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Re: Little Orphan Annie
Posted by: Brigette Cook Jones (ID *****9825) Date: June 04, 2007 at 15:11:43
In Reply to: Re: Little Orphan Annie by Beth S. of 537

Beth -

I am aware of the claim of Anna Crumbaugh Kiefer as the possible inspiration for Riley's character, "Little Orphan Annie." I would be willing to entertain any other evidence that you might have to support Mrs. Kiefer's claim - because I would like to be historically accurate.

Having said that - I would like to share with you the evidence that I have to support Mary Alice (Smith) Gray's claim to the inspiration as "Little Orphan Annie."

1. Riley originally wrote the poem in 1885 in the "Indianapolis Journal" newspaper. In that version as well as the first printed version in his book, "Boss Girl," the poem appears under the title "The Elf Child." It is the very same poem - but it reads - Little Orphan "ALLIE" has come to our house to stay.

"Allie" is the dimunitive form for "ALICE" - as in Mary Alice.

In the next printing of the poem - a typesetter misread the text and changed "Allie" to "Annie." Riley contacted his publisher about getting this changed, but the publisher told Riley that the edition was selling well - so "Allie" became "Annie" forever more.

2. Re: orphans. I believe there is some real doubt that Mary Alice was what we today would think of as an "orphan." I have recently come upon some very strong evidence that Mary Alice Smith's parents were both alive - at the time that Mary Alice lived with the Riley's. So does that mean she is a true orphan - as what Anna Kiefer was?

You have to remember the the era that Mary Alice and Anna lived in was much different than today. Divorce, while common today, was not common back then. And Divorce was very much frowned upon, or worse yet - if a husband ran off with another woman or vice-a-versa. It was not uncommon for divorced women or abandoned women - to become "widows." This was more seemely - and appropriate.

Likewise, dumping your child on someone else to raise - for whatever reason - was also a big "no-no." So I suspect - althought I don't have any hard proof at this point - that this was Mary Alice's plight.

What I do have is evidence that Mary Alice's parents had a "marital disunion" when she was 4 years old (by Mary Alice's own hand). Mary Alice went to live with her Grandmother in Hancock Co. (verified by 1860 census) and stayed with this Grandmother until around the time she came to live with the Riley family (1861-62).

3. There is no doubt that Mary Alice Smith lived with the Riley family. Riley himself confirms this fact in several different circumstances - most importantly in a poem he wrote, "Where is Mary ALice Smith?" This poem was written in 1882 and clearly describes the arrival of Mary Alice Smith to the Riley home (check out this poem in a book of Riley's complete works).

In the Mary Alice Smith poem - Riley writes, "Whether an orphan child only, or with a father that could thus lightly send her adrift, I do no know now . . ." This indicates that Riley possibly remembered that there was something going on with Mary Alice's parents; in other words, in the true sense of the word - she wasn't an orphan. Yet, it seems clear that Mary Alice had no where to go because her uncle brings her to the Riley home - to work for her board and keep.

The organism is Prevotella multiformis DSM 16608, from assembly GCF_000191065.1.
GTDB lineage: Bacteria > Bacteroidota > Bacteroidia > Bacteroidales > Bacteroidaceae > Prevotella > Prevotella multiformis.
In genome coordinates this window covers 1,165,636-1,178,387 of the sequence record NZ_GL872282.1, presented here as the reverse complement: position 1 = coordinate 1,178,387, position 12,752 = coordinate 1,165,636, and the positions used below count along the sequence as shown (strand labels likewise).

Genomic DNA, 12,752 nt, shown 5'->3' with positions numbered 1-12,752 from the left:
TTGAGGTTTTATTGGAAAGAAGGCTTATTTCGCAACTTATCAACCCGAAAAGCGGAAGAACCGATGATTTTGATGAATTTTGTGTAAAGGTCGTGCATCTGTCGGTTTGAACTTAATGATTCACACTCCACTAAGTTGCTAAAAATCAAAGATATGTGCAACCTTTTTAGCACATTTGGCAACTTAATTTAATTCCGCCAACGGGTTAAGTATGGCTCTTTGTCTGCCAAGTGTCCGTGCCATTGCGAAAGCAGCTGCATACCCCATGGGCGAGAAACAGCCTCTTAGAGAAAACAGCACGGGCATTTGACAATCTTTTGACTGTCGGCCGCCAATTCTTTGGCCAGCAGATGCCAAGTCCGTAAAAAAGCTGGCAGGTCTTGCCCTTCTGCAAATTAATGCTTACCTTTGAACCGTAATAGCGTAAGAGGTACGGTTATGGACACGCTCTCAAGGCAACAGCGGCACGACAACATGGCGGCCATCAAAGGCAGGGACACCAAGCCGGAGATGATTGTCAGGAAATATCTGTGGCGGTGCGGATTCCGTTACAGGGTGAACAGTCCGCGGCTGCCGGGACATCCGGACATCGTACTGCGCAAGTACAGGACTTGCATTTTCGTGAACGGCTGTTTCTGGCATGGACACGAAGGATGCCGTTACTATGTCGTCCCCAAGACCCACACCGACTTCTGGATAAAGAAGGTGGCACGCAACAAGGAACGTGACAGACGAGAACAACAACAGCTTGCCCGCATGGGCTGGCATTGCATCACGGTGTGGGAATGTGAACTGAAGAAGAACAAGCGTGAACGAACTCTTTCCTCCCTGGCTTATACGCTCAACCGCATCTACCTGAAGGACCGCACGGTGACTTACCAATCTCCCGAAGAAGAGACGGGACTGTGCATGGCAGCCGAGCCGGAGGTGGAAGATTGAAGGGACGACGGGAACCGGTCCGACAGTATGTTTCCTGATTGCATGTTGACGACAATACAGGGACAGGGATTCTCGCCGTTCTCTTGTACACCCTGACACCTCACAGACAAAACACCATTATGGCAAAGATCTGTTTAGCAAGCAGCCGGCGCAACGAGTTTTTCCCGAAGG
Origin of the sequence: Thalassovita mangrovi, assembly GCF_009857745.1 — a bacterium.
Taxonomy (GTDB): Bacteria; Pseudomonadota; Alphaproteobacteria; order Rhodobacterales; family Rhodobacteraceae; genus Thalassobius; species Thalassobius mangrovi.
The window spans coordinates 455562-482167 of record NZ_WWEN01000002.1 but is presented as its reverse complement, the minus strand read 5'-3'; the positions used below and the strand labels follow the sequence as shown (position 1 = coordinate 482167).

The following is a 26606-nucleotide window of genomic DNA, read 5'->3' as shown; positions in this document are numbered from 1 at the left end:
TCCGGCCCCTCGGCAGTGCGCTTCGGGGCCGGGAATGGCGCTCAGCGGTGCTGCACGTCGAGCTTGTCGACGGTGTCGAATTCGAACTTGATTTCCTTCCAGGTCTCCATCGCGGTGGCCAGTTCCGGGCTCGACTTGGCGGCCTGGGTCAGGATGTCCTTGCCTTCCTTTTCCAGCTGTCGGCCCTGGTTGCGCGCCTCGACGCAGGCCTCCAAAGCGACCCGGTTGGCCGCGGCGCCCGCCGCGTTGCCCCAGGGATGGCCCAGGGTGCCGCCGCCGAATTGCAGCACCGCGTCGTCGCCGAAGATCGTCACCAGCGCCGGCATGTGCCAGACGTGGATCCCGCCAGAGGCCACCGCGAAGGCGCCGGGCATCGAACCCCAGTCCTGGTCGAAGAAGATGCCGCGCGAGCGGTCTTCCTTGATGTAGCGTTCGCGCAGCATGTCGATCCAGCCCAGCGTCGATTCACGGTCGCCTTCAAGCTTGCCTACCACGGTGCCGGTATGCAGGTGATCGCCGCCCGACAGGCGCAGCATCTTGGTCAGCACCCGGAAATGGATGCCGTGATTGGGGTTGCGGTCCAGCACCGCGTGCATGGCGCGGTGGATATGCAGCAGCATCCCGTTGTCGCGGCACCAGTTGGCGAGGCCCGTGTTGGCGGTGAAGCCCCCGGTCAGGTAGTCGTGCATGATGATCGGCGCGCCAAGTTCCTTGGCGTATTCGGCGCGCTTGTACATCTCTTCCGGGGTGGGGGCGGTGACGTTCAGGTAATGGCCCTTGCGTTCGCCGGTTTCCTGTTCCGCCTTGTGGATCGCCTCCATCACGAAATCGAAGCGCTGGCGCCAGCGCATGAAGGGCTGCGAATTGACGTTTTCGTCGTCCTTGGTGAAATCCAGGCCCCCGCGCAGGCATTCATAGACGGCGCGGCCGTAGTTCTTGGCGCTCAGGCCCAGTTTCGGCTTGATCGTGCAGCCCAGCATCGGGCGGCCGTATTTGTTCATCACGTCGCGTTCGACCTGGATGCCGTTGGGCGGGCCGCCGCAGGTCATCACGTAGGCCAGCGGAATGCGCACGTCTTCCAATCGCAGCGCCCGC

4. I have found documentation that shows that there was a man by the name of John Rittenhouse, who is reportedly Mary Alice's uncle, living near Philadelphia (Hancock Co)per census records. Mr. Rittenhouse is married to a Malinda E. Smith (she would be sister to Mary Alice's father)in 1841 in Shelby County (marriage records). They were the apparent guardians of Mary Alice at the time of her stay with the Riley's. Also in this poem Riley, gives hints that the Rittenhouses would be visiting the courthouse for legal issues - I suspect this might have something to do with Mary Alice's guardianship - but I haven't been able to check those records as yet.

5. The "Where is Mary Alice Smith?" poem was written by Riley to locate Mary Alice. He evidently wanted to reconnect with her - as the poem was listed in the "Questions and Answers" section of the paper. Several years later - a relative of Mary Alice - by now Mrs. Gray - reads the poem in one of Riley's collections and writes the poet telling him where - Mary Alice Smith is living.

In 1915, Riley, who was recovering from an illness, sends his nephew - Edmond Eitel out to visit Mary Alice Gray in Philadelphia. She is living with her husband and has at least one daughter at home. Eitel greets Mary Alice with this question, "Is this 'Little Orphant Annie?" There is an article written in the "Ladies Home Journal" dated November, 1915, entitled: "The Real 'Orphant Annie.' The Living Answer to James Whitcomb Riley's 'Where is Mary Alice Smith?' comes out of Hidiing." - - by Edmund Eitel.

I believe this is fairly proof positive that James Whitcomb Riley - sent his nephew to talk to "Little Orphan Annie" who was Mary Alice (Smith) Gray.

Despite this fact - Mrs. Gray was subsequently honored on several different occasions by friends of Riley - as the original "Little Orphan Annie." She was present at the laying of the cornerstone for Riley hospital for children, and she was honored as the inspiration for the poem upon her death.

This is some very strong evidence "for" the case of Mary Alice Smith - as Little Orphan Annie, but like I said - I will entertain any other evidence that you might have to the contrary.

Thanks!

Brigette




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